Satan Is Good, God Is Bad: Our Shifting Moral Compass and Why Atheists Are Throwing the Devil Under the Bus

Rolling_Stones_Sympathy_for_the_DevilDerek Murphy writes at Holy Blasphemy:

I went to Skepticon 5 expecting a group of heretics that would get a kick out of my inversed reading of Milton’s Paradise Lost, which claims that Satan is the hero of the story (which was actually the mainstream reading before it became the “mistaken reading”, and is now coming into vogue again by top Milton scholars).

I was surprised to find that Satan makes atheists uncomfortable. Atheists already have a huge image/perception problem, with the religious proclamations that people can’t be good without God and that therefore all atheists are “evil.” Christians already think of atheists as nearly synonymous with Satanists; hence atheists have an uncomfortable relationship with Satanists and don’t want to be associated with the Devil.

Even more so than the term “Atheist”, “Satanist” has an immediately powerful negative connotations. And on the one hand, I definitely think that those people who wish to create a secular political and social force big enough to stand up to religious groups that are trying to make their faith-based beliefs govern the private lives of the rest of us, need to think about how they are perceived because it does impact the message being shared.

But there is still a very good reason to rescue Satan from his eternal cell of automatic-guilt; punished for a crime he was created to commit, as essential to the Christian plan of salvation as Jesus himself, and stereotyped into a boogey-man of evil and terror in order to frighten people into the arms of God.

Why should we give Satan a second chance, a new trial?

Why should we listen to his voice at all?

Because the term Satan is a wall, a barrier, a defense.

Religious people used to use the words “God” or “Holy” or “Divine” to sanctify their beliefs and values, and those terms were unquestionable. Why? can be answered by “Because God said so.” Humanists, atheists and skeptics have trampled this apparent barrier, forging through the taboo protecting sacred topics from inquiry and doubt, and demanding answers through rational discourse. As a result, Christians and the religious have lost one of their most precious defenses – the appeal to the tautology that God and Holy and Divine are automatically synonymous with the term Good – and inviolable, because “Good” is a universally positive statement that no one can disagree with or question.

But the flip side of this same theme is that of Evil, represented by Satan. Christians will call atheists “Satanists”, and atheists have to struggle to prove that they are not evil, they are not Satanists, that in fact they have positive moral values. But strangely, the literary figure of Satan has always represented some of the same values that humanists and atheists champion – like freedom, equality, the right to choice, to representative politics, the right to bear arms and rebel.

Trying to distance itself from Satan, who is actually an ally and forerunner to the movement, a powerful influence on the development of the very values humanists proclaim, is a failed project and appears disingenuous. Atheists are already quick to judge God and remove his protective labels of “Good” by identifying and criticizing the depravity of his actions recorded in the Bible and other literature – why shouldn’t they take the obvious and natural next step of taking a deep and penetrating look at the devil and questioning the common social assumptions concerning his actions? Shouldn’t the religious identification of Satan with evil values automatically lead atheists to question its validity and predict that Satan – as the polar opposite of the God they deny – represents the values that they hold dear?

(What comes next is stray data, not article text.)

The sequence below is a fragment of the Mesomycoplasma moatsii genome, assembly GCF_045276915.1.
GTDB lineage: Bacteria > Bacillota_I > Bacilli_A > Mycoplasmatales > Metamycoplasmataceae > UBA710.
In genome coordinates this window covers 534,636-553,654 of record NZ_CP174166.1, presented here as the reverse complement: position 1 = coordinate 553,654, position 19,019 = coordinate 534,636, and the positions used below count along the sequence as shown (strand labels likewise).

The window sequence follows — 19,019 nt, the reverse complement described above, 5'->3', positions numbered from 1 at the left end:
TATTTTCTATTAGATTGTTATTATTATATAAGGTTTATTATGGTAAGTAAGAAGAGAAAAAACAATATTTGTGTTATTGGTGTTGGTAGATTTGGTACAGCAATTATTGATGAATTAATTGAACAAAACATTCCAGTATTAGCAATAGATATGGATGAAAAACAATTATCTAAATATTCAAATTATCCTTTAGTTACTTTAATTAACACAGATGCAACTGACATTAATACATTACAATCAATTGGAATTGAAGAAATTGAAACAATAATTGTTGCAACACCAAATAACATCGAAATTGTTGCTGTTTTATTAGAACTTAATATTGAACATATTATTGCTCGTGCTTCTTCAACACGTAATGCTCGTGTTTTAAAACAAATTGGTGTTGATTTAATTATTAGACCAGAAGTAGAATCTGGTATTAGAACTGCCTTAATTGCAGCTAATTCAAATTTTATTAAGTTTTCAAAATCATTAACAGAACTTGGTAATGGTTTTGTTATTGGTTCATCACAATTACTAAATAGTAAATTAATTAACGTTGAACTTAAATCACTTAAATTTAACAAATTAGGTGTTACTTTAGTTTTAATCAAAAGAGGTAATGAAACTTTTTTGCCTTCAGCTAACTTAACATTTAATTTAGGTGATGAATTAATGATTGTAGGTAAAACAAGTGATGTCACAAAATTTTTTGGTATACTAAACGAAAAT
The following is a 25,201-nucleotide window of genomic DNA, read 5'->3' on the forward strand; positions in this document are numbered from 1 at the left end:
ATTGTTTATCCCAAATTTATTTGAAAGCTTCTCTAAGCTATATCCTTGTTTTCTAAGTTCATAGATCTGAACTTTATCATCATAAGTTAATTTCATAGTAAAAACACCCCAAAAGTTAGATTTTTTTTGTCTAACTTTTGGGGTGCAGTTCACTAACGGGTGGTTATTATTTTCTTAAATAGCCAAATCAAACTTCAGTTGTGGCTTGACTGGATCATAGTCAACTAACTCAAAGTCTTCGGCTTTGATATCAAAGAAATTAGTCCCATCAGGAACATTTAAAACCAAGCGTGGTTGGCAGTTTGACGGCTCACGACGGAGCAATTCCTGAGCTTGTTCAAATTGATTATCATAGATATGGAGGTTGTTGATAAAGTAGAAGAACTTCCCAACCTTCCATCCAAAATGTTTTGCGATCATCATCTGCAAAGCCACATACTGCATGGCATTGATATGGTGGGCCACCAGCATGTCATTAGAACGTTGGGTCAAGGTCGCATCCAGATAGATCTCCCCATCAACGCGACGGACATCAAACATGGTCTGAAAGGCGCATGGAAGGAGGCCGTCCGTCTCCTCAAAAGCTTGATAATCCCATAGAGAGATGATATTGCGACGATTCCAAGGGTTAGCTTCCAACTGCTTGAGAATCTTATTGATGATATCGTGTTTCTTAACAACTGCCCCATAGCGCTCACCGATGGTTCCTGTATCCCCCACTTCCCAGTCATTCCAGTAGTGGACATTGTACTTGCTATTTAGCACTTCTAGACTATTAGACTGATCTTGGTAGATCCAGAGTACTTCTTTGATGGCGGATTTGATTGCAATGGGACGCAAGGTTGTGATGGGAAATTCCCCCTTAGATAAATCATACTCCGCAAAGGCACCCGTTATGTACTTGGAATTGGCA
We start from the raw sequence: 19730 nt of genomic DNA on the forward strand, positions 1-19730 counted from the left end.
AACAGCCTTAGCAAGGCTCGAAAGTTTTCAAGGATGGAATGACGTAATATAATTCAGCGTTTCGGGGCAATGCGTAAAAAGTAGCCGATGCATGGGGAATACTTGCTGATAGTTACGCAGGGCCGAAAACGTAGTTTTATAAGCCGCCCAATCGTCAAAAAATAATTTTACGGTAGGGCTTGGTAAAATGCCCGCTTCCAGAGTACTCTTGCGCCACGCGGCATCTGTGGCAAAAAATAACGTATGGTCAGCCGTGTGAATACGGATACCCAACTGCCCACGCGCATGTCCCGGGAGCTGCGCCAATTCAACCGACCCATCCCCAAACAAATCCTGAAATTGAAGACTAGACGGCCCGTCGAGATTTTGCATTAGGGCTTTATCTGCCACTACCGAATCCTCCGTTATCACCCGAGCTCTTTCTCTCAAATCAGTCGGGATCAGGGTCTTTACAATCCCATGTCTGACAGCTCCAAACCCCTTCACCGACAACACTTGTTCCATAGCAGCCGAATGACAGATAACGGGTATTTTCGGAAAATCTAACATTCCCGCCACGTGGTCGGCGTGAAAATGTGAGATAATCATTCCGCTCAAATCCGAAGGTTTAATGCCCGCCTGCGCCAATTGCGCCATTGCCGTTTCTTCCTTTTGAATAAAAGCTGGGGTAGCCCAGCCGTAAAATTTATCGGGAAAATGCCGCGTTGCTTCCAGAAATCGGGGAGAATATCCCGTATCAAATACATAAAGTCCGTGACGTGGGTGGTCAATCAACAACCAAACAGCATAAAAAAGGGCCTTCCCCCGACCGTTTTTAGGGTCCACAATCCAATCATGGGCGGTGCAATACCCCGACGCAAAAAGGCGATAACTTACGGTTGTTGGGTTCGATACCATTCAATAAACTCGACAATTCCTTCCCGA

Instead, atheists and Christians alike continue to condemn Satan as evil and allow the traditional stereotype that he is a liar, untrustworthy, sinful, etc. to stand. But if our society agrees universally that Satan represents negative values, isn’t it all-too-easy for everyone to continue making the counter association between God and Good values? Somehow Satan, God’s nemesis and opposite, has been completely cut off from the moral discussion concerning belief in God, and while God’s virtuousness and existence is being challenged, Satan’s deviousness is not.

Read more here.

40 Comments on "Satan Is Good, God Is Bad: Our Shifting Moral Compass and Why Atheists Are Throwing the Devil Under the Bus"

  1. doodahman | Dec 11, 2013 at 3:07 pm |

    Nice overgeneralizations doof. You talk about what other people believe and think and you don’t even know them. And what is your claim to know? That those people have a belief about what other people THEY don’t know believe and think.

    Doctrinally, you can’t even tell the difference between Christian dogma and Manichaeism which was designated a heresy oh, like a thousand years ago. Didn’t you get the memo?

    False premises underlying absurd generalizations. What nonsense.

    • like it matters what you believe when you discuss a water walking bread breaking fish cloning master of all salvations o jezuz? please do tell me more about this believe you have that includes death penalties cuz god said so…
      a christian dogma? reminds me of ray comfort’s banana solution. lal

  2. Tchoutoye | Dec 11, 2013 at 3:32 pm |

    Satan makes atheists “uncomfortable” for no other reason than the fact that in order to accept Satan you have to accept the existence of a God. Why let Judeo-Christian myths in through the back door for some puerile posing with a purely literary construction that is the rebel Satan?

    • Siding with Satan – though I prefer Lucifer – does not acknowledge the existence of their god. Instead it aligns me squarely against the culture and mores that their church has imposed upon us. The Promethean myth is the old story of the fight against the hegemony.